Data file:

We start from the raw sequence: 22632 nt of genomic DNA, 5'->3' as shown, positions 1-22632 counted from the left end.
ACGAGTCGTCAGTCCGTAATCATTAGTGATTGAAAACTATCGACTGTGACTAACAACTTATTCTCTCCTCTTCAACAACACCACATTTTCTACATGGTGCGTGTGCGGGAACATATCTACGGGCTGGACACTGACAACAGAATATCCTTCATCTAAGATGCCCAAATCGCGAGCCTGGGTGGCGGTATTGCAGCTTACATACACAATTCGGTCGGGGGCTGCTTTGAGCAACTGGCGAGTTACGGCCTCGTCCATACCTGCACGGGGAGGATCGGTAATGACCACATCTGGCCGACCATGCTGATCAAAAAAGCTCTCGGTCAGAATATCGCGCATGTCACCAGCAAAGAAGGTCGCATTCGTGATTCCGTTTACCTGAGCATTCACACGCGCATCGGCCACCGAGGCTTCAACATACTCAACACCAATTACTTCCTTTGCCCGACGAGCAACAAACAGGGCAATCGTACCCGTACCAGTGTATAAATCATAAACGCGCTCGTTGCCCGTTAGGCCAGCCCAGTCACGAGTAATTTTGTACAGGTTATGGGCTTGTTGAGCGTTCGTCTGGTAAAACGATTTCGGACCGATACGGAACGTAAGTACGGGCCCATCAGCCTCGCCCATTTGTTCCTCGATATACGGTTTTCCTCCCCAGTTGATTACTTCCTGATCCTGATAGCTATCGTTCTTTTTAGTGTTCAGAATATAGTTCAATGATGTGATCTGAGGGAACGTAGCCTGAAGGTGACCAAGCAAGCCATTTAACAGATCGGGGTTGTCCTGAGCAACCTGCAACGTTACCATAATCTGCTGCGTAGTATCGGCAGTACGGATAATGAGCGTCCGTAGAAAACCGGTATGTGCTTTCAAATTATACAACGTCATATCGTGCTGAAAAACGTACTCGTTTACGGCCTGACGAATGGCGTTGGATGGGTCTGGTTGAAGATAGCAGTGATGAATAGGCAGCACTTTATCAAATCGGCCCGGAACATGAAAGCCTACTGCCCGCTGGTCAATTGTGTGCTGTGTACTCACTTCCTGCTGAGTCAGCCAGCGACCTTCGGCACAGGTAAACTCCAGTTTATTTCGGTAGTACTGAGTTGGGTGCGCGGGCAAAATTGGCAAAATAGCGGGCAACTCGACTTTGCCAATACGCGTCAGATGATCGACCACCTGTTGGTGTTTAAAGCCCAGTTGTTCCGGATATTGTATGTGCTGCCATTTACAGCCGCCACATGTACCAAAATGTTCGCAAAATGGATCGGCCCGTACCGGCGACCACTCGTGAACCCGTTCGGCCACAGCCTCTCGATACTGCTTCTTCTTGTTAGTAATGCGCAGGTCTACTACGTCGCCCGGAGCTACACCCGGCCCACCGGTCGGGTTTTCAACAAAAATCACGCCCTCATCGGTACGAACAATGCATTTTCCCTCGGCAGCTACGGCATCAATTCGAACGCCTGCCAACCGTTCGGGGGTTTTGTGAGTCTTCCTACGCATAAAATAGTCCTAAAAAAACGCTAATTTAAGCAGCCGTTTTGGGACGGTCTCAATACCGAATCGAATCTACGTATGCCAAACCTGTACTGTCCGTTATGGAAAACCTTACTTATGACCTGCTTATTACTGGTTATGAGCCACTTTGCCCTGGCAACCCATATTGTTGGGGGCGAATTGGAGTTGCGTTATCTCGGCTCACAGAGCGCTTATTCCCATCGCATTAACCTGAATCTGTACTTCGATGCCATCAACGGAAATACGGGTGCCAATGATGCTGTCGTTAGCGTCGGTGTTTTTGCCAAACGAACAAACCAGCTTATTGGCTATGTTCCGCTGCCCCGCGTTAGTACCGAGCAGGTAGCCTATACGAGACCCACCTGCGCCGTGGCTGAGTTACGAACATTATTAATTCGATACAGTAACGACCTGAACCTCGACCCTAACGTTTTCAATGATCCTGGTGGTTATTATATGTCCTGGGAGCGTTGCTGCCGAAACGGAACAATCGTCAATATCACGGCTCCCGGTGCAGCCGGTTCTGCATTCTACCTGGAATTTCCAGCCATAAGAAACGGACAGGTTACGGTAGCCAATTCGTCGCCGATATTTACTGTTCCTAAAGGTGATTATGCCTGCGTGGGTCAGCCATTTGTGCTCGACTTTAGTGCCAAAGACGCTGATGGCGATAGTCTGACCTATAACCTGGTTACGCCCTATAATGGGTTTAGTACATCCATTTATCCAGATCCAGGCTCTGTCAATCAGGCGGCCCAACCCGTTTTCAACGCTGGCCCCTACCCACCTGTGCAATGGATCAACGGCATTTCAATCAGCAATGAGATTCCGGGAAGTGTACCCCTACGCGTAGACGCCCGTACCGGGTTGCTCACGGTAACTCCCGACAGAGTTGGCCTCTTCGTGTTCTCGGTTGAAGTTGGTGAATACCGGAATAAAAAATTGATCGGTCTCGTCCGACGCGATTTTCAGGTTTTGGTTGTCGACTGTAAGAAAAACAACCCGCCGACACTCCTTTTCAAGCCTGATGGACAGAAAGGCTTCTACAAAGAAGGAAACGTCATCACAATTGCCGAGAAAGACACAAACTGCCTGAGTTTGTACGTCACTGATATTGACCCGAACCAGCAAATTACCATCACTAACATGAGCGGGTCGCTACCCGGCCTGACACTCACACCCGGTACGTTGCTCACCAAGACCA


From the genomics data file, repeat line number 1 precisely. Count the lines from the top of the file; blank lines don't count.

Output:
We start from the raw sequence: 22632 nt of genomic DNA, 5'->3' as shown, positions 1-22632 counted from the left end.